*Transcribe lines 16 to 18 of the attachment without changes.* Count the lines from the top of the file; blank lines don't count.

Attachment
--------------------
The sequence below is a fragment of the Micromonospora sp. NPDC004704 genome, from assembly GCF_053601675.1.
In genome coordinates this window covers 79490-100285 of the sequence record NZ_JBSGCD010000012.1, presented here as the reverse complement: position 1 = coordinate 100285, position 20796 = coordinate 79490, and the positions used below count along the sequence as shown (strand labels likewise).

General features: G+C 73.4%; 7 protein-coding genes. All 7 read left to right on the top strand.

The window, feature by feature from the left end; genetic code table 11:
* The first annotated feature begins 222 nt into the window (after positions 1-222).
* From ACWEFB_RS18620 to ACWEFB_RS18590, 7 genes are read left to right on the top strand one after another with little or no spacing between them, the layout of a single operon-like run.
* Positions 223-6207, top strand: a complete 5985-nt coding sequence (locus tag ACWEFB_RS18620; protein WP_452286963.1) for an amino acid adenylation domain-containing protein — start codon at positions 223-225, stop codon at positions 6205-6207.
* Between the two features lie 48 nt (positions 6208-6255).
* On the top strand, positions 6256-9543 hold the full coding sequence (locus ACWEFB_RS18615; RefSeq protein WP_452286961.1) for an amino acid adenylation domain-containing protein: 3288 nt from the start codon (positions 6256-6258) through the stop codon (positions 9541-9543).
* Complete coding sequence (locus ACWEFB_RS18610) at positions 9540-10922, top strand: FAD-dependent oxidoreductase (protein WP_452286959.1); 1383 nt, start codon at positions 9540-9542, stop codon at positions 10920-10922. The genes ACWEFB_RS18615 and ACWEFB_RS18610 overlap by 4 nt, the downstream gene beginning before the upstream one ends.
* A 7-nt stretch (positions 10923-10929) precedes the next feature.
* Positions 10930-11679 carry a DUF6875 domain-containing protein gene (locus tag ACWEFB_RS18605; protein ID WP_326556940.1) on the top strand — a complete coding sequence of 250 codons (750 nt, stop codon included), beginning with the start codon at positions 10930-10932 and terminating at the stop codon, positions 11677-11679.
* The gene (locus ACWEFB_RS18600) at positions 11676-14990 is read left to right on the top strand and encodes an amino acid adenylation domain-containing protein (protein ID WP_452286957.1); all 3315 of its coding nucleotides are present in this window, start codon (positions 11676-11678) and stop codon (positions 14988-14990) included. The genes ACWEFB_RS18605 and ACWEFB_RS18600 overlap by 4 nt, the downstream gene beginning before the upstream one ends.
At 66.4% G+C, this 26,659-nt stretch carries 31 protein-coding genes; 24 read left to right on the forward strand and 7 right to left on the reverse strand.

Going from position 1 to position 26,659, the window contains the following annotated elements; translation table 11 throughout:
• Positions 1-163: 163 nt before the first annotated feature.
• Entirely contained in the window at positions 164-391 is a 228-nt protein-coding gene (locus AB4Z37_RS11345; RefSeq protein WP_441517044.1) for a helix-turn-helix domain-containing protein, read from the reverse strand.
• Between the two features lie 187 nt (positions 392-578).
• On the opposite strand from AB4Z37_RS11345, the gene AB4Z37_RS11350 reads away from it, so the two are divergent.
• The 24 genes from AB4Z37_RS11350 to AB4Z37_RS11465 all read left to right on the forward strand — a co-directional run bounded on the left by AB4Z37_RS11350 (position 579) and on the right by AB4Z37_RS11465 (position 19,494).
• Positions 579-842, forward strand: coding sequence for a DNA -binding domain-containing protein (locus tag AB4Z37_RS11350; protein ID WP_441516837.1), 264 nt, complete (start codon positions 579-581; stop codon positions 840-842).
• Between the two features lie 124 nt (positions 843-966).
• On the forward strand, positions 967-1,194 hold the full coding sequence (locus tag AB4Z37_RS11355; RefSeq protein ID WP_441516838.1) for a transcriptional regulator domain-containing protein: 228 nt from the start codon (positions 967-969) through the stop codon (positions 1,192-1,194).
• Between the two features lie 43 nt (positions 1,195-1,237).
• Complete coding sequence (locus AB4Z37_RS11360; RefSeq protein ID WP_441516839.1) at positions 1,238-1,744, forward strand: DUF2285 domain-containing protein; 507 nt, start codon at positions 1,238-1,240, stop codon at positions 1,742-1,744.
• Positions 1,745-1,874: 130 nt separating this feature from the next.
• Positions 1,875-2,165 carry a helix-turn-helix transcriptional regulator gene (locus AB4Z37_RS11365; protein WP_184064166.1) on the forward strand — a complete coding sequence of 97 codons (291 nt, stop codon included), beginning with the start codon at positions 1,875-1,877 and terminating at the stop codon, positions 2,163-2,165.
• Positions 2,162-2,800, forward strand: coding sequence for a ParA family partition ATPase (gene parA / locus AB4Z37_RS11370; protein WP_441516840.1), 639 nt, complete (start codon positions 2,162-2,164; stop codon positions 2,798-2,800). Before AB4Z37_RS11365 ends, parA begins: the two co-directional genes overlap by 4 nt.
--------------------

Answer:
• Positions 1-163: 163 nt before the first annotated feature.
• Entirely contained in the window at positions 164-391 is a 228-nt protein-coding gene (locus AB4Z37_RS11345; RefSeq protein WP_441517044.1) for a helix-turn-helix domain-containing protein, read from the reverse strand.
• Between the two features lie 187 nt (positions 392-578).